In his Systematic Theology, Stanley M. Horton editor, suggests some Pentecostals “are contending for an experience that is in some sense distinct from regeneration and also accompanied by the initial physical evidence of speaking in tongues.” The Statement of Fundamental Truths by the Assembly of God says the experience of the baptism in the Holy Spirit "is distinct from and subsequent to the experience of the new birth," they claim that the proof of this is provided in the Book of Acts.
Upon reviewing the Acts accounts it seems the distinction is lacking. It seems to be elusive at best for such a pivotal principle in soteriology. The text of Scripture does say that without the Holy Spirit we are none of His.
In Acts 1:8 we see that the "Holy Ghost is come upon you," (AV) in Acts 2:4 filled with the Holy Ghost,” in Acts 2:17 "pour out … Spirit," in Acts 2:33 "received the promise of the Holy Ghost," and in Acts 2:38 the "gift of the Holy Ghost." All of these phrases and occurrences refer to the same event, and same experience that was accompanied by speaking in tongues. Luke never records that “they were baptized with the Spirit”. This is the faux pas of those who hold to a distinction of infillings. The Scriptures more often than not suggest that they received the promised Holy Spirit (See 1:4-5; 1:8; 11:15-16; 2:4; 2:16-17; 2:33; 2:38-39).
In Acts 8:15 they "receive the Holy Ghost," and in verse 16 it indeed has "fallen upon … them," and this same experience, in verse 20, is a "gift of God." Notice that all of these refer to the same event. In Acts 10:44 the "Holy Ghost fell on," Cornelius and his household. In the same chapter, verse 45, it was identified thusly "poured out the gift of the Holy Ghost,". Yet two verses later, in verse 47, it says that they "received the Holy Ghost." These all refer to the same event within the context of each chapter. Interestingly enough, when Peter began explain what had happened, he said that Cornelius was "baptized with the Holy Spirit" (Acts 11:16).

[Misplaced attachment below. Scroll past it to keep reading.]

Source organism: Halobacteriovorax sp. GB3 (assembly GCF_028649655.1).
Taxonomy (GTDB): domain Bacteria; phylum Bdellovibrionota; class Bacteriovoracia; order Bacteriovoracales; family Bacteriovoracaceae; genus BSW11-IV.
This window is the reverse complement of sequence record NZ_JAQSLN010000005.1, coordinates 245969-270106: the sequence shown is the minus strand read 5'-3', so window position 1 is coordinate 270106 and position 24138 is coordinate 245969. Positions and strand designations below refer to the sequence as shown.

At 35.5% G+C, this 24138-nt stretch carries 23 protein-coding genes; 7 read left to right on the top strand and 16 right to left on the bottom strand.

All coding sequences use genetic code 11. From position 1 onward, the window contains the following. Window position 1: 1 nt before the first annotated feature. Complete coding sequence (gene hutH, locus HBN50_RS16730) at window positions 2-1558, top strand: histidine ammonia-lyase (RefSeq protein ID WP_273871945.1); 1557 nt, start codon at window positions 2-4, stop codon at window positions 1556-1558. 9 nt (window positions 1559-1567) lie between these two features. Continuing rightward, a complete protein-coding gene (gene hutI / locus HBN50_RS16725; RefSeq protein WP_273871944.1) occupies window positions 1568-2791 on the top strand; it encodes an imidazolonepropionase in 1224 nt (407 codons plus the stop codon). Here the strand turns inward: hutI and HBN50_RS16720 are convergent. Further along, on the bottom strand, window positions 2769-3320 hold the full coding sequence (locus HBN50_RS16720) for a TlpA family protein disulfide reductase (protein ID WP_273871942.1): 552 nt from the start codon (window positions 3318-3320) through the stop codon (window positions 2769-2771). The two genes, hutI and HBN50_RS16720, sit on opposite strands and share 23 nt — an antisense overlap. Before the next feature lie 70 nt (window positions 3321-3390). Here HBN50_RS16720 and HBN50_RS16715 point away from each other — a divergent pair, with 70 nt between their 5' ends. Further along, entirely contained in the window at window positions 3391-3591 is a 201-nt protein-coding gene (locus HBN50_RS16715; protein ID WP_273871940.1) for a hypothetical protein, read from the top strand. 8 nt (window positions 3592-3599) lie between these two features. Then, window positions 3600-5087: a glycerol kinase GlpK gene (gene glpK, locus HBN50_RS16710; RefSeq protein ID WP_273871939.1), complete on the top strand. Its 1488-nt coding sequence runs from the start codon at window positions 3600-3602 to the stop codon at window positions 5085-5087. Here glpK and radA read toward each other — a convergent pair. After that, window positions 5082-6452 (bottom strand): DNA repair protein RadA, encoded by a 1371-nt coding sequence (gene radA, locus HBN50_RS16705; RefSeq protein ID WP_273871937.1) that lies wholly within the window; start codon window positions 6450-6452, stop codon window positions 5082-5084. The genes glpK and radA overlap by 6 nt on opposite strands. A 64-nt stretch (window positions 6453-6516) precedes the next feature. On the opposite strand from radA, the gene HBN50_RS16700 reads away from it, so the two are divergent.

From the account of Luke, in the Book of Acts, we do not see a separating distinction between two types of receiving the Spirit--at least in how it is described with such interchangeability. Man must be born again and he must be baptized by the Holy Spirit. Paul makes this clear in Romans:
Romans 8:9 KJV, But ye are not in the flesh, but in the Spirit, if so be that the Spirit of God dwell in you. Now if any man have not the Spirit of Christ, he is none of his.
What are the implications of such a doctrine being present in a movement that is rooted, historically at least, in Pentecostalism? What then of the over 3/4 not filled with the Holy Spirit evidenced by tongues within such a movement? They are yet sinners in the hands of an angry God. His wrath has not been satisfied against them. They need an Apostolic experience such as was on the Day of Pentecost.
Horton, Stanley, et al Systematic Theology © 1994, 1995 by Gospel Publishing House. All rights reserved.
Bruner, Baptism 61, 69. Minutes of the 44th Session of the General Council of the Assemblies of God with Revised Constitution and Bylaws (Springfield, Mo.: The General Council of the Assemblies of God, 1991), 129.